Assuntos
Comportamento Cooperativo , Tomada de Decisões , Infecções por HIV/transmissão , Transmissão Vertical de Doença Infecciosa/prevenção & controle , Formulação de Políticas , Complicações Infecciosas na Gravidez , Países em Desenvolvimento , Feminino , Infecções por HIV/diagnóstico , Acesso aos Serviços de Saúde , Humanos , Gravidez , Pesquisa Qualitativa
10.
J Acquir Immune Defic Syndr ; 60 Suppl 3: S120-6, 2012 Aug 15.
Artigo em Inglês | MEDLINE | ID: mdl-22797733

RESUMO

Monitoring and evaluation (M&E) is fundamental to global HIV program implementation and has been a cornerstone of the President's Emergency Plan for AIDS Relief (PEPFAR). Rapid results were crucial to demonstrating feasibility and scalability of HIV care and treatment services early in PEPFAR. When national HIV M&E systems were nascent, the rapid influx of funds and the emergency expansion of HIV services contributed to the development of uncoordinated "parallel" information systems to serve donor demands for information. Close collaboration of PEPFAR with multilateral and national partners improved harmonization of indicators, standards, methods, tools, and reports. Concurrent PEPFAR investments in surveillance, surveys, program monitoring, health information systems, and human capacity development began to show signs of progress toward sustainable country-owned systems. Awareness of the need for and usefulness of data increased, far beyond discussions of indicators and reporting. Emphasis has turned toward ensuring the quality of data and using available data to improve the quality of care. Assessing progress toward an AIDS-free generation requires that the global community can measure the reduction of new HIV infections in children and adults and monitor the coverage, quality, and outcomes of highly efficacious interventions in combination. Building national M&E systems requires sustained efforts over long periods of time with effective leadership and coordination. PEPFAR, in close collaboration with its global and national partners, is well positioned to transform the successes and challenges associated with early rapid scale-up into future opportunities for sustainable, cost-effective, country-owned programs and systems.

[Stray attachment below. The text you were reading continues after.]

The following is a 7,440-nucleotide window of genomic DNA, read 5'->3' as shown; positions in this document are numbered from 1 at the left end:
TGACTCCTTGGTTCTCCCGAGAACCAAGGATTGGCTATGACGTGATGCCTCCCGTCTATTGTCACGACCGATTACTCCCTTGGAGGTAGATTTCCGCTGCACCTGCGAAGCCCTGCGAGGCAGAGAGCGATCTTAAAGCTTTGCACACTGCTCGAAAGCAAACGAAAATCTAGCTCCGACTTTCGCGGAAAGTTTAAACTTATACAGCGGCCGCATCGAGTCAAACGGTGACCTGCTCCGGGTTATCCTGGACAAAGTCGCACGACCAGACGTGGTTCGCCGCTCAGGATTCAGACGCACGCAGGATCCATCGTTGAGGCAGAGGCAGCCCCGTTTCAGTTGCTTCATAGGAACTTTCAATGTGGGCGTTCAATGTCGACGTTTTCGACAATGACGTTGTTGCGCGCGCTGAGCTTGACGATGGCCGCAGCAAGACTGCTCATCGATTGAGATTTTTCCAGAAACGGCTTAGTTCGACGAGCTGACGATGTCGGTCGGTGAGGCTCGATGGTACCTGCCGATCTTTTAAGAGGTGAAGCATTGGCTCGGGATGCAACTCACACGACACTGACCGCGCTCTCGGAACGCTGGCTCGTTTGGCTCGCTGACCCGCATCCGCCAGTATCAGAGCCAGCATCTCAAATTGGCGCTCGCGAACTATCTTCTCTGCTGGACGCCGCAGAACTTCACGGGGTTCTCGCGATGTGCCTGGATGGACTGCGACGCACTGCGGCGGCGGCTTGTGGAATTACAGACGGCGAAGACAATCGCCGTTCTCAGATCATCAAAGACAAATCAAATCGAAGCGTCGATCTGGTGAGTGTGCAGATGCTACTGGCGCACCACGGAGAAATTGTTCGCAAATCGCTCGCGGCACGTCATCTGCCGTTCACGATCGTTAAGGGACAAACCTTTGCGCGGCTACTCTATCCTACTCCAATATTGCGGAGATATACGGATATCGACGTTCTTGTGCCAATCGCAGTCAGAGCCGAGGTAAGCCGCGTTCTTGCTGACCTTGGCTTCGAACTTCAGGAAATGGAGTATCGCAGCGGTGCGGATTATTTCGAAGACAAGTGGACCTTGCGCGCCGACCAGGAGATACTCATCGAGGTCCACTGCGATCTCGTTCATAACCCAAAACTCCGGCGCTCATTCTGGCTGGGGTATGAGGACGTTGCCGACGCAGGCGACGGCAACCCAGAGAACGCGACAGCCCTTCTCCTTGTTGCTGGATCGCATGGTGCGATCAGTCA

Assuntos
Controle de Doenças Transmissíveis/organização & administração , Métodos Epidemiológicos , Saúde Global , Infecções por HIV/epidemiologia , Infecções por HIV/prevenção & controle , Vigilância da População/métodos , Parcerias Público-Privadas/organização & administração , Controle de Doenças Transmissíveis/métodos , Controle de Doenças Transmissíveis/tendências , Infecções por HIV/diagnóstico , Infecções por HIV/tratamento farmacológico , Pesquisa sobre Serviços de Saúde/métodos , Pesquisa sobre Serviços de Saúde/organização & administração , Pesquisa sobre Serviços de Saúde/tendências , Humanos , Incidência , Cooperação Internacional , Programas Nacionais de Saúde/organização & administração , Programas Nacionais de Saúde/tendências , Parcerias Público-Privadas/tendências , Estados Unidos